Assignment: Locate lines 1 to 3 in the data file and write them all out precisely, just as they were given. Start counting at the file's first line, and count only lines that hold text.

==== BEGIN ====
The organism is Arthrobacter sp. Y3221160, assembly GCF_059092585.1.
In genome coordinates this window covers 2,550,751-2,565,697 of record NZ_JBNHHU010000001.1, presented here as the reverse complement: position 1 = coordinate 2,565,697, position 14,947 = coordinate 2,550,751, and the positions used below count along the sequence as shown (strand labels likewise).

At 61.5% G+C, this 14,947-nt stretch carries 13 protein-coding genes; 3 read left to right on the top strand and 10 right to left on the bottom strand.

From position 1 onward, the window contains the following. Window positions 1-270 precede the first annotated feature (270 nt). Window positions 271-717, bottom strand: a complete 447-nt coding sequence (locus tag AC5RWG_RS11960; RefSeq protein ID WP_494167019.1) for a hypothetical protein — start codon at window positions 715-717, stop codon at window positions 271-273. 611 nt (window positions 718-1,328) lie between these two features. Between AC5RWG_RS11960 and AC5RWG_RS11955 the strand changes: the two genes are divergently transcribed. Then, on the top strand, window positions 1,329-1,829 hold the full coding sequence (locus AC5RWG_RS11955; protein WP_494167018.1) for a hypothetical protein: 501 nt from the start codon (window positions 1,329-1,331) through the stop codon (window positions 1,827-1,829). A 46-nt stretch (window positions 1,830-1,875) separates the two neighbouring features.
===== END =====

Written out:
The organism is Arthrobacter sp. Y3221160, assembly GCF_059092585.1.
In genome coordinates this window covers 2,550,751-2,565,697 of record NZ_JBNHHU010000001.1, presented here as the reverse complement: position 1 = coordinate 2,565,697, position 14,947 = coordinate 2,550,751, and the positions used below count along the sequence as shown (strand labels likewise).

At 61.5% G+C, this 14,947-nt stretch carries 13 protein-coding genes; 3 read left to right on the top strand and 10 right to left on the bottom strand.